Be a fox by temperament and a hedgehog by conviction, Gaurav Dalmia tells Bhupesh Bhandari. Then, he explains why.
"I am a value investor," Gaurav Dalmia says when I remark on his workman-like Xiaomi mobile phone. "It is one-seventh the price of an Apple iPhone, but with as many features."
For the 20-odd years that I have known him, Dalmia has always come across as a hard-nosed investor, economical with words and sharp with numbers. He philosophises frequently and has reasonable knowledge of economics. If it is gossip you are looking for, Dalmia is not your man.
San Gimignano, tucked away in a corner of The Imperial, New Delhi, is one of the city's best kept culinary secrets: The restaurant serves amazing Italian fare, and its smallness makes it a perfect destination for some friendly chit-chat.
A day ago, Dalmia had sent me a copy of a speech he had delivered where he had said that India was on a strong wicket so far as growth was concerned. (A few hours after our meeting, the National Democratic Alliance would announce the gross domestic product growth rate for 2015-2016.)
India's size and growth is a rare combination in today's world, Dalmia says. He agrees that growth numbers in India could be overstated, and that's why he looks at other indicators such as copper prices. "And right now, Dr Copper isn't saying much," he says.
Dalmia is one of the few businessmen to have stayed on in Connaught Place while most others have moved to bigger, and cheaper, offices in neighbouring Gurugram and Noida. The proximity to The Imperial has made him a regular at San Gimignano.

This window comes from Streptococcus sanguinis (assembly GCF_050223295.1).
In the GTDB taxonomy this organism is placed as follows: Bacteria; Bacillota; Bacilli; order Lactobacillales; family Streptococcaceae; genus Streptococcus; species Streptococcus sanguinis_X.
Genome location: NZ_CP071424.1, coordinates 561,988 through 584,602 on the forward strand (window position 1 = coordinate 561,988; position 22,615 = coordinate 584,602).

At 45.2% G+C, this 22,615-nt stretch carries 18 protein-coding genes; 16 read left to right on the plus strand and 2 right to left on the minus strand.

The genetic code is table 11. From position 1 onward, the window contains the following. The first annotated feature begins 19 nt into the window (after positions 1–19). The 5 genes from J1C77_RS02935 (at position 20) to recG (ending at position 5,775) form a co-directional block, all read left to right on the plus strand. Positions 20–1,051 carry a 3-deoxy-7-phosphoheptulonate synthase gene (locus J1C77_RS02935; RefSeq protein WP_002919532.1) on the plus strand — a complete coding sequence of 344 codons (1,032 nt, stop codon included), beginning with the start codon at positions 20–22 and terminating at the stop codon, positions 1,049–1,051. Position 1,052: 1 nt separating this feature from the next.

When I reach the restaurant, a wooden plaque on a table in the corner announces it is reserved for Dalmia.
That he is familiar with the menu becomes evident when Dalmia quickly orders the food: Salad with avocados, followed by spaghetti with an extra dash of sauce. I settle for a seafood soup, followed by pasta. Dalmia assures me that meat on the table will not upset his Marwari sensibilities.
Dalmia comes from a family that was the third-richest in the country, after Tata and Birla, at the time of Independence.
His grand uncle was the maverick businessman Ramkrishna Dalmia who had serious differences with Jawaharlal Nehru and campaigned for the protection of the cow. The atmosphere at home must have been heady with politics, religion and business, I enquire.
Dalmia says in measured words that in terms of variety in dining table discussions, he and his cousins were more exposed than most others of his age. "It was a stimulating childhood."
After studying at Modern School, de rigueur for kids of Delhi's old business families, Dalmia went to ColumbiaUniversity, from where he returned to work in the family flagship, Dalmia Cement. After a few years, he started his own investment business.
Dalmia never talks about the companies he has invested in, but I know for sure that he manages close to Rs 5,000 crore (Rs 50 billion); about half of it is his own money, while the rest has been entrusted to him by institutions and very high net worth individuals in India and abroad.
This money Dalmia puts into private equity, public markets, structured debt, real estate and short-term investments.
His largest deployment, Dalmia says, is in residential real estate. All told, he has exposure to around 30 projects of 10-odd builders. The list includes Tier 2 cities such as Karnal in Haryana, Tiruppur in Tamil Nadu and Bhubaneswar in Odisha.
"I am a great believer in the small town story," says Dalmia.
The bulk of his real estate investments are in the form of structured debt to projects that face last-mile capital constraints. Dalmia has set aside Rs 1,000 crore (Rs 10 billion) for such investments over the next two years.